Verizon Cuts Prepaid-Plan Daily Pricing, but Doubles Texting Rate

Verizon Wireless cut the price of its prepaid daily voice plan in half, to $1.99, but doubled its per-text rate, to 2 cents.

Verizon Wireless has cut the pricing of its prepaid daily voice plan from $3.99 to $1.99, and doubled the texting rate on the plan from a penny to 2 cents, Fierce Wireless first reported.

The plan also offers unlimited mobile-to-mobile calling, as well as unlimited night and weekend minutes. And as with all of Verizon's prepaid daily plans-there's also a 99-cent plan that charges 10 cents a minute, plus 10 cents per text, and another without a daily rate but that charges 25 cents a minute and 20 cents per text-users pay only on the days they use the phone. There's also no long-term contract, no deposits and no credit checks.

"The new plan portfolio was simplified and I think it's a direct response to AT&T's plan enhancement done in October," Current Analysis analyst Maidy Whitesell said on the research firm's site, in response to the price cut, according to Fierce Wireless. "The fact that it [Verizon] restricts its available handsets with its daily plans is a clear indication that it's preventing any possible cannibalization from customers in higher end plans. Overall, I think the move is positive because the carrier wants to be competitive in the prepaid arena, but it does not seem that it's ready to compete in terms of pricing, at least not yet."

The tech site notes that Verizon lost "137,000 prepaid voice subscribers" during its third quarter, but Strategy Analytics analyst Ken Hyers points out that those are retail prepaid customers.

"Its prepaid wholesale customer growth has been phenomenal," Hyers told eWEEK. Additionally, with new wholesale customers-such as those coming to the Verizon network through its MVNO (mobile virtual network operator) partner TracFone-Verizon saves on acquisition costs, marketing costs and customer-care costs. What it might lose out on, of course, is customer loyalty.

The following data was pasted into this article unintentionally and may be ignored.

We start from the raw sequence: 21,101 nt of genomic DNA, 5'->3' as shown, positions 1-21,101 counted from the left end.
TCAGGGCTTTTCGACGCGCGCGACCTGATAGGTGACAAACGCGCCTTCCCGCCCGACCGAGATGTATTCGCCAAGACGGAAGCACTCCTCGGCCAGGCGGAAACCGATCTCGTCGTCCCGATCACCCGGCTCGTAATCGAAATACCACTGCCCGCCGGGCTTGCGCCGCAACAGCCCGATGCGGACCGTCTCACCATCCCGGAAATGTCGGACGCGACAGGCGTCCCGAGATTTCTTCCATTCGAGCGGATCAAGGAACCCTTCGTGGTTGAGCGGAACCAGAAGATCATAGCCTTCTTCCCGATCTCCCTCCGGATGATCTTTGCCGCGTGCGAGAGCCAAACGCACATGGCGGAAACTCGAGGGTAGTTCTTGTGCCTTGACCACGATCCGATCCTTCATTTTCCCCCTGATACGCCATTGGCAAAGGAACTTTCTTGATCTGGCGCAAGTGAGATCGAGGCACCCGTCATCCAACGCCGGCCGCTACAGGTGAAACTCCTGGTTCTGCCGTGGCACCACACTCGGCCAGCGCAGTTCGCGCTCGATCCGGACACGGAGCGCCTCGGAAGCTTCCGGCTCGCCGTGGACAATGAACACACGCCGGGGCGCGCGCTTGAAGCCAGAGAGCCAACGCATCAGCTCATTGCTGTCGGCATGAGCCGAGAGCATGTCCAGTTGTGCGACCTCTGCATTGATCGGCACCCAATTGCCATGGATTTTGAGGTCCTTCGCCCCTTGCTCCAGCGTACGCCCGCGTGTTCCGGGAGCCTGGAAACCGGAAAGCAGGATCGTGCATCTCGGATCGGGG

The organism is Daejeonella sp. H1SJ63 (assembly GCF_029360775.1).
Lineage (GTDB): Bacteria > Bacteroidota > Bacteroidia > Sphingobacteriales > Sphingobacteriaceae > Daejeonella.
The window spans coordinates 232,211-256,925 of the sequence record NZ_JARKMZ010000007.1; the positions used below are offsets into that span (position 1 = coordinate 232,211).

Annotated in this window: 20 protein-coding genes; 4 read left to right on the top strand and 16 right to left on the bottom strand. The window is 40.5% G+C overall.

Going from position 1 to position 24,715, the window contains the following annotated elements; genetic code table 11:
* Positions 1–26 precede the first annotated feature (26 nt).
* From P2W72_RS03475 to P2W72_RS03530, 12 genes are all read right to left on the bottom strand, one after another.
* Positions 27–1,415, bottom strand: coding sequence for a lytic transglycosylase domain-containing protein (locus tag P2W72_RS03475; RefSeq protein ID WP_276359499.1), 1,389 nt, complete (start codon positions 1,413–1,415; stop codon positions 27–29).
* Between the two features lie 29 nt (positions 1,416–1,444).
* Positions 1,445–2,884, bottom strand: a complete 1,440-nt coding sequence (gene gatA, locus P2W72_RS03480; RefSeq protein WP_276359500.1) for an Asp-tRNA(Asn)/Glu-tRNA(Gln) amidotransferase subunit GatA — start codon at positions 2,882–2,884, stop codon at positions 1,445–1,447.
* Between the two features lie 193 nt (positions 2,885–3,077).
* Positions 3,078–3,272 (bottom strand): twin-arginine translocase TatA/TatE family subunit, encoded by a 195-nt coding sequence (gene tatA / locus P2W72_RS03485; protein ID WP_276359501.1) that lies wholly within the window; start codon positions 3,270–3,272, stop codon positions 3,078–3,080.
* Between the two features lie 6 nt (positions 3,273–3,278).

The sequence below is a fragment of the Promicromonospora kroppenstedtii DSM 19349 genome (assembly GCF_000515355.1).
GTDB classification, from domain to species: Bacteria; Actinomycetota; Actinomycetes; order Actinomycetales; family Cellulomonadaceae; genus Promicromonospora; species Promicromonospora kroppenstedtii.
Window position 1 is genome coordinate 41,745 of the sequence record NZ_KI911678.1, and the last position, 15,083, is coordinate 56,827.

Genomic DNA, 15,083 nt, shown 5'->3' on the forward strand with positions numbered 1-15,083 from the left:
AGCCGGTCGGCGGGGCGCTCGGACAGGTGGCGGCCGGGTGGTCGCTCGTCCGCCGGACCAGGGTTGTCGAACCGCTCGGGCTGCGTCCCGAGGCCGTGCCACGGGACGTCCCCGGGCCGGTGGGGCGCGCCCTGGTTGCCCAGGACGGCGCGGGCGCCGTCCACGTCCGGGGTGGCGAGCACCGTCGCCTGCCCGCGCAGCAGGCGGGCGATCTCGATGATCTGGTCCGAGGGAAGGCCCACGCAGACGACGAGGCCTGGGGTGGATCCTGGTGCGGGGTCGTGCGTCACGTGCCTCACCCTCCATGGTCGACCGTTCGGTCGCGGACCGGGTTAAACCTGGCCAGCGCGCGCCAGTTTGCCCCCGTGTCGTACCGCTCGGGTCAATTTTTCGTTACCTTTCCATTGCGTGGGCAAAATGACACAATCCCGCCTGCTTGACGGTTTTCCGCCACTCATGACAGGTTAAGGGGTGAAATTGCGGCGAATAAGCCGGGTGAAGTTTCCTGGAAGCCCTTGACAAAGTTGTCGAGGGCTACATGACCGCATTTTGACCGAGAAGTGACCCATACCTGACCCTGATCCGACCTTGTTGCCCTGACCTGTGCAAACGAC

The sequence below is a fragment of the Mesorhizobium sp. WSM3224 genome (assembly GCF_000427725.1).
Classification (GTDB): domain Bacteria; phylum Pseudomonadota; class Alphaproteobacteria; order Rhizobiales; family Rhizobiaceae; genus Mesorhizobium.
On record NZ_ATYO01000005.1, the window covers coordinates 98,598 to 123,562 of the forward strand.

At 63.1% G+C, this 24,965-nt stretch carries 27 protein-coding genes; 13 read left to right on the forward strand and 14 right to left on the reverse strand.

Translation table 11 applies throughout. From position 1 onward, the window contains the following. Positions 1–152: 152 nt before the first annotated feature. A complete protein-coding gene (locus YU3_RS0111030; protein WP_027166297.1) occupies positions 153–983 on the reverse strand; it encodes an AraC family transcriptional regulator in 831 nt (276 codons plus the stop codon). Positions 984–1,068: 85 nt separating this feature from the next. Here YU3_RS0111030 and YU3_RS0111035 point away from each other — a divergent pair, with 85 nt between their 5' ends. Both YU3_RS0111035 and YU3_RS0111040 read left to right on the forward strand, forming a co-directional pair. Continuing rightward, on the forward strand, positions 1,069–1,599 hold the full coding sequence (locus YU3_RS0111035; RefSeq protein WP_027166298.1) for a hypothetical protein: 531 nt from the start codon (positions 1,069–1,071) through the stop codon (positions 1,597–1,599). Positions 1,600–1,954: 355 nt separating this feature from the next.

Hyers added that the price drop, in part, might also have been designed to enable Verizon to better compete with TracFone, which charges $45 a month. A Verizon prepaid customer, if he or she was using the phone every day, was previously paying $120. Now, that same cost would be approximately $60-a 50 percent saving.

"When you think about the demographic that's heavily into prepaid, it's the youth market," he said, "and they're heavily into texting."

Still, said Hyers, "It's not something where they said, -Oh my gosh, we're losing so many customers, we have to do something'"; even the consumers it "loses" to TracFone are still using its Verizon network.

Retail postpaid customers made up 88 percent of Verizon's network during the third quarter, and 23 percent of these customers had smartphones. Also during the quarter, Verizon added 997,000 total net customers, 584,000 of which were postpaid retail customers. In total, Verizon customers sent or received 183 billion text messages during the quarter, sent 3.8 billion picture messages, and completed nearly 22 million music and video downloads. It nonetheless saw profits fall 25 percent during the quarter and revenue dip nearly 3 percent.